On the eve of the London Olympics, global figures reveal that even the Americans put us to shame when it comes to taking exercise.
In the UK, 63.3 per cent of the population fails to meet recommended levels of physical activity.
By comparison, 40.5 per cent of United States citizens are inactive, despite more than 30 per cent of them being obese.
Britain has the third-highest proportion of inactive adults in Europe after Malta (71.9 per cent) and Serbia (68.3 per cent).
Few countries in the world have a greater inactivity prevalence, with the list topped by Swaziland (69 per cent) and Saudi Arabia (68.8 per cent).
Of the French population, 32.5 per cent are inactive, while in the super-fit Netherlands only 18.2 per cent of people are inactive.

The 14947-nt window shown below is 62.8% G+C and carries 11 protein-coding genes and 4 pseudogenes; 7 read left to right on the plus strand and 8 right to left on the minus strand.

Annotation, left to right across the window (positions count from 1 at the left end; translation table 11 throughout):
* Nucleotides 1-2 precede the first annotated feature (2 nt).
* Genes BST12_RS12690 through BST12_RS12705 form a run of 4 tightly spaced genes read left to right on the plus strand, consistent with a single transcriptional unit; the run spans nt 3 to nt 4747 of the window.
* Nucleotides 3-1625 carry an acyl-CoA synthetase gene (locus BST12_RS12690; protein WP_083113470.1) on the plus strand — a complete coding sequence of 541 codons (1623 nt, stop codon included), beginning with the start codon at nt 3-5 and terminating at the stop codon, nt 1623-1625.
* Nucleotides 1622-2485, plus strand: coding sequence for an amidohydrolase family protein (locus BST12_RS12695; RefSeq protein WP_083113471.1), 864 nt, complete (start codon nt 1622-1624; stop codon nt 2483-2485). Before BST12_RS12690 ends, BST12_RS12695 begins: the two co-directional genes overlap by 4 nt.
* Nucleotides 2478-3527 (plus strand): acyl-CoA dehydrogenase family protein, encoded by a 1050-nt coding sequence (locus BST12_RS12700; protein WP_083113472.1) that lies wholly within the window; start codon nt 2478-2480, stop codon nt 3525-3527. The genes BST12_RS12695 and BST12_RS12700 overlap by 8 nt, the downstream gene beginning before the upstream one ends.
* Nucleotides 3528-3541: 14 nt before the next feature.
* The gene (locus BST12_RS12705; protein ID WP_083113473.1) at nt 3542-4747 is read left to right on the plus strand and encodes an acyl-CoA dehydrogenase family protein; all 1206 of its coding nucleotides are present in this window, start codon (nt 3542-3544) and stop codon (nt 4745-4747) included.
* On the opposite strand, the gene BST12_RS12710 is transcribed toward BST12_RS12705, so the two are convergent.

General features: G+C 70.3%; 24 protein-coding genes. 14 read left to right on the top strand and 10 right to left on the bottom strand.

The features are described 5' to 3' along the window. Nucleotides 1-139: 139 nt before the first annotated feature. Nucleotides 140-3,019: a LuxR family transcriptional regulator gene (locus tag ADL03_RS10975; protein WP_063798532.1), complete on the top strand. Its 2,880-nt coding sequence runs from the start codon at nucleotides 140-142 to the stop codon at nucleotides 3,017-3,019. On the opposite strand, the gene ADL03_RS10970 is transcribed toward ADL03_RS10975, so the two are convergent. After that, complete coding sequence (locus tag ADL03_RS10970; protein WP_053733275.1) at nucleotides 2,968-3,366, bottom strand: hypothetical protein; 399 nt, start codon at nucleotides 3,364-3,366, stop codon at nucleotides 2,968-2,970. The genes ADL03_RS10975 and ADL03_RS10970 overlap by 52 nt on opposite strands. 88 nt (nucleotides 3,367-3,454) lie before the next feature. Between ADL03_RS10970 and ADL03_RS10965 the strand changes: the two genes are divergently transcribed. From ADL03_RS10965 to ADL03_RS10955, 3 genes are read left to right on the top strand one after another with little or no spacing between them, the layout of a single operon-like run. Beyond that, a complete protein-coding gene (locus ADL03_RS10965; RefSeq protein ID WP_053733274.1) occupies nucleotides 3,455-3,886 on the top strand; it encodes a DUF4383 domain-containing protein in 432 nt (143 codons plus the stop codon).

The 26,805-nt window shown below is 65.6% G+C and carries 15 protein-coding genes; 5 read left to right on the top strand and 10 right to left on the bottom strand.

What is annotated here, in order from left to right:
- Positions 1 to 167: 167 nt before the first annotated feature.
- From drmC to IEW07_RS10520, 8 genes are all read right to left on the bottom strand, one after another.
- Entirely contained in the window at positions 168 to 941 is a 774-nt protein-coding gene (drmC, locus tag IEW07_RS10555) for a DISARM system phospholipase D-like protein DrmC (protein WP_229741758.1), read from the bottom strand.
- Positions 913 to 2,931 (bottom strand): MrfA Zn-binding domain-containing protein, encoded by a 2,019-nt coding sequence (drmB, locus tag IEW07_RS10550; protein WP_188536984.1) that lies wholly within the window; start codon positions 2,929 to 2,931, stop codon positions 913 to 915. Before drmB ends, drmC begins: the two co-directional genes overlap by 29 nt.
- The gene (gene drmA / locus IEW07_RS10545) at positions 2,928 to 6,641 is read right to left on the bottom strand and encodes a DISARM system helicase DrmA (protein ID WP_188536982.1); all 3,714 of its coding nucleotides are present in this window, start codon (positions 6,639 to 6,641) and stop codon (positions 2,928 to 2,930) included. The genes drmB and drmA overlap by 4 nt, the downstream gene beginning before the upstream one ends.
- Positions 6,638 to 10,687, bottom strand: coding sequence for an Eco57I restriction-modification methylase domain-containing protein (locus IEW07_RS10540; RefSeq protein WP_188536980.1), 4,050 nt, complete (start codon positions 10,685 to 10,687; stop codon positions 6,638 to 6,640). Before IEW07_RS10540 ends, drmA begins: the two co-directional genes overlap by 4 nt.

In the Republic of Ireland, 53.2 per cent of the population do insufficient exercise.
Researchers used World Health Organisation survey data, collected by questionnaire, to compare 122 countries representing 89 per cent of the world’s population.
Inactivity was defined as not meeting any of three criteria: 30 minutes of moderate activity such as a brisk walk, at least five days a week; 20 minutes of vigorous activity at least three days a week; or an equivalent combination of the two.
The findings are published in the medical journal The Lancet.